|Topic Review (Newest First)|
|03-17-2012 07:33 PM|
Re: Mooring Pendant Length
Thank you for the info. My original question came from watching the mooring field at slack tide on windless days, with a 25ft boat on a 20 ft pendant. It seemed that we could make the field a bit more compact if we shortened the pendants. Then the hurricane passed by. When the boats are being driven by 80mph winds, it looks different! Some of the comments in this thread were very helpful also.
I plan on two pendants, a 12 ft 5/8 everyday with a 6 ft 3/4 with a "cyclone" storm pendent, total 18feet. I also purchased a 20 foot 3/4 in back-up. The cyclone is a dyneema line.
Our mooring guidelines call for 1.5 to 2 times waterline to deck chock as a MINIMUM. Some folks are more than 5 times. But we came through Hurricane Irene with no losses, and now I am on a chafe gear kick, having finally understood the dramatic increase in chafe with a short pendant in a storm.
|03-16-2012 11:31 AM|
Re: Mooring Pendant Length
Do not go to the cheap on chafe guards and pennants. Your boat will in danger of breaking loose in a storm.
A few boats in our fleet have broken loose and badly damages in storms. Upon inspection, the main reason is that the owner did not maintain their chafe guards and pennants.
Some rules from my yacht club.
8. Pennant length from surface to chocks should equal two and one half times the height of the chocks above water and not to exceed three times.
9. All shackles and swivels used in the heavy chain shall not be smaller than the chain size used.
10. All shackles used in the light or upper chain shall not be more than one trade size smaller than that of the upper chain or a minimum of 3/8 inch.
11. Use proper chafe guards on the pennants at the chocks.
12. Pennants must be maintained in safe condition. No nylon upper pennant shall be used more than two seasons. It is recommended that pennants be replaced annually.
13. Chocks and cleats are part of the mooring system and should be attached securely through backing plates.
14. Double pennants shall be used for all moorings. It is recommended pennants be of equal length. Pennants must be maintained in safe condition. No nylon upper pennant shall be used more than two seasons. It is recommended that pennants be replaced annually.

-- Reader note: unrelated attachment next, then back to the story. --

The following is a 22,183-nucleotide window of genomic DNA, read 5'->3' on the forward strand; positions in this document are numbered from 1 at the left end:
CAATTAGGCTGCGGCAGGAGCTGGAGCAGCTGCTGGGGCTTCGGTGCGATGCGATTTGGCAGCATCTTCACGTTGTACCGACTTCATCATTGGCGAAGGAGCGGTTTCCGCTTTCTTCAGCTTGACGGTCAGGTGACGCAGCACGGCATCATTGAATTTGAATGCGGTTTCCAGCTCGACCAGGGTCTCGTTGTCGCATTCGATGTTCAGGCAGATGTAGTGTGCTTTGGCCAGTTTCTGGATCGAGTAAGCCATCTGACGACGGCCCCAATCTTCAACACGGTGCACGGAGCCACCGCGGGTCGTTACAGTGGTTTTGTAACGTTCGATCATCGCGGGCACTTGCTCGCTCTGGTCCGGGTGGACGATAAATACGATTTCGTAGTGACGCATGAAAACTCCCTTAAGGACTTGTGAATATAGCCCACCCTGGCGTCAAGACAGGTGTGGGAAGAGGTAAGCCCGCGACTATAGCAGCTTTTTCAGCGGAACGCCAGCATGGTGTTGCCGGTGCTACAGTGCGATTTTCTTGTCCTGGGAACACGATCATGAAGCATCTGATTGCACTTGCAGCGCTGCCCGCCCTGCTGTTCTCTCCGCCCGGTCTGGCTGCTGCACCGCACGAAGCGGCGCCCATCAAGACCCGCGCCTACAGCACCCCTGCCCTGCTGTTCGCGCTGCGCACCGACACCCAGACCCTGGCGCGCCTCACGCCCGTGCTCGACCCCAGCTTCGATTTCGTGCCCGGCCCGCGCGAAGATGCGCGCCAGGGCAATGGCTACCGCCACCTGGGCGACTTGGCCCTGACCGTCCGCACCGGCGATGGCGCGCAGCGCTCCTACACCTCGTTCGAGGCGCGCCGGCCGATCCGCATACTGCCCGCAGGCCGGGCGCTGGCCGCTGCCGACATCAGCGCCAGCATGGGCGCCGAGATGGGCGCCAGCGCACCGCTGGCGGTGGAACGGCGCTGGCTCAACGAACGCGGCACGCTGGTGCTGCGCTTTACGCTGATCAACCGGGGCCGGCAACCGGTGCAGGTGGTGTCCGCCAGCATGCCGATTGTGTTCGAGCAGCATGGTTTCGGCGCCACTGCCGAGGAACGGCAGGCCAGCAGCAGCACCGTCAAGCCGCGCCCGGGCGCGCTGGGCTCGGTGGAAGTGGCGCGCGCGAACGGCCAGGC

|11-07-2011 12:21 PM|
|Capt Len||I keep a number of 18" bits of 1 1/2' fire hose onboard for use on my tie up lines where they run thru fairleads etc. Also cat's butt for towing skiff in heavy weather. May have to seize them in place so a short slice on each end helps fold it in.Tared marline ,For every thing else, there's duct tape.|
|11-07-2011 11:29 AM|
I spoke to someone this weekend who also suggested fire hose. I am going to try that route.
I also installed a 'back up' pennant this weekend with 6' of chain from the mooring chain/ ball connected to about 6' of 3 strand that is cleated off on the bow.
|11-06-2011 05:22 PM|
|Capt Len||How about a short length of fire hose fed onto the line before deployment ?|
|11-04-2011 03:17 PM|
Here is a pic from Defender's site. Something similar is what I plan on using.
Here is the link to the bridle plate shown in the image.
As for chafe gear, I have heard of folks using swim noodles, cheap and work well from what I have been told. YMMV
|11-04-2011 12:24 PM|
What do you guys use for chafe gear? I am on a mooring and have tried several different styles of protection including some that are heavy fabric and secure with wire ties and one that wraps around the line and is secured with tightly wound electrical tape, which seems to work a bit better. The one with wire ties tends to bunch up into one place over time. Last night I checked on the boat and one of the pennants had broken free from where it was rubbing against the ball. I am guessing barnacles got the best of it. I am thinking of using plastic flexible tubing from Lowes to cover the entire pennant. Any ideas?
upeil1: I have a similar set up and have been succesful with securing the two pennants to the dingy and have the pick up line (which is much longer) strategically placed on the dingy so I can retrieve that first and tie off the boat and then grab the primary pennats. This has kept them from wrapping around the chain. I am also looking at getting a couple floats and putting them about 1-2 feet off the ball, and then evry 2 feet (similar to Maine Sails photo) which should solve the problem without having to tie them to the dingy. Ultimately it is about being able to drop the lines and go!
|10-11-2011 01:07 AM|
I have a lot of problems with my mooring. The mushroom and the chain are loaned to me by a friend who doesn't have a boat in the water. I have a pick up pendant and 2 bridles. They are forever getting entangled around on another. I pick up the pendant and then run the bridles through the chocks and secure them to the main cleat on the deck. Some people leave the bridles in the water when they leave the mooring. If i do this I have a spaghetti factory when I get back.
Maine sail: Do you have a drawing / photo of your setup?
It's the only part of sailing so far that drives me a little batty. Ideally I guess I would like to get out to the mooring, drop the bridles, sail, come back in and hook up, and go on my merry way.
Asking too much?
|10-11-2011 12:32 AM|
Originally Posted by Maine Sail View Post
Is there a swivel on the shackle that connects the pennants to the top chain or do you simple attach the pennants to one shackle? I'm debating on using a single pennant, bridle, or long/short option.
I'm leaning towards long/short with them going to two separate cleats.
|10-10-2011 11:56 PM|
Originally Posted by delite View Post
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